Combining GABA with fMRI measurements in the human brain uncovers distinct suppression mechanisms that optimize perceptual decisions through learning and experience-dependent plasticity in the visual cortex.
fMRI evidence for off-task replay predicts subsequent replanning behavior in humans, suggesting that learning from simulated experience during replay helps update past policies in reinforcement learning.
The human brain is capable of implementing inverse reinforcement learning, where an observer infers the hidden reward structure of a decision problem solely through observing another individual take actions.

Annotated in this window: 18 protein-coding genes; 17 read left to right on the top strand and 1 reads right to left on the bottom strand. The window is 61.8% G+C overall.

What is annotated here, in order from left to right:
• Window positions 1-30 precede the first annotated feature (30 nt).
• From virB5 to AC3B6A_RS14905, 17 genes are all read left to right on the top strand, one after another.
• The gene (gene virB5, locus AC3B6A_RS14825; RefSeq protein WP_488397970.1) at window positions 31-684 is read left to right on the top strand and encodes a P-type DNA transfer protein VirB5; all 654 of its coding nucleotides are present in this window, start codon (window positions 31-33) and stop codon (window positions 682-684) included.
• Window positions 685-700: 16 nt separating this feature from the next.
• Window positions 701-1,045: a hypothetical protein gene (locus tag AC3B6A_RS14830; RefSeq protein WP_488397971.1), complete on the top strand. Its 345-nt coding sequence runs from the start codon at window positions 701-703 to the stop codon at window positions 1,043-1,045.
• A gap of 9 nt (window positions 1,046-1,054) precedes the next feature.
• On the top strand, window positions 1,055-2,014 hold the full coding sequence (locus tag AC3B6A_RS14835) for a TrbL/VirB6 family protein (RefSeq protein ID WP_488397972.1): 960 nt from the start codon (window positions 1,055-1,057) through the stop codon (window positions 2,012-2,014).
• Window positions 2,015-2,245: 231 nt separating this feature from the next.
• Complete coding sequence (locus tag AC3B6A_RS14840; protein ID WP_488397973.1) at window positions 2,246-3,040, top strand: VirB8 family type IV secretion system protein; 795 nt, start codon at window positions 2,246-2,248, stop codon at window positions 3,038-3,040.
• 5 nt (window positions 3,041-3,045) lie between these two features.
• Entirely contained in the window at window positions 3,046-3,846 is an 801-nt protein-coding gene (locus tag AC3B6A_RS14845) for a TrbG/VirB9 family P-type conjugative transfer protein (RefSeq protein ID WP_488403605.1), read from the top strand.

Mice and humans learned to distinguish an arbitrary tactile sequence from other stimuli that differed only in their temporal patterning over hundreds of milliseconds, showing that sequence learning generalises across sensory modalities.
A domain-general structure learning mechanism, supported by anterior insula, moves beyond explicit category labels and dyadic similarity as the sole inputs to social group representations and predicts ally-choice behavior.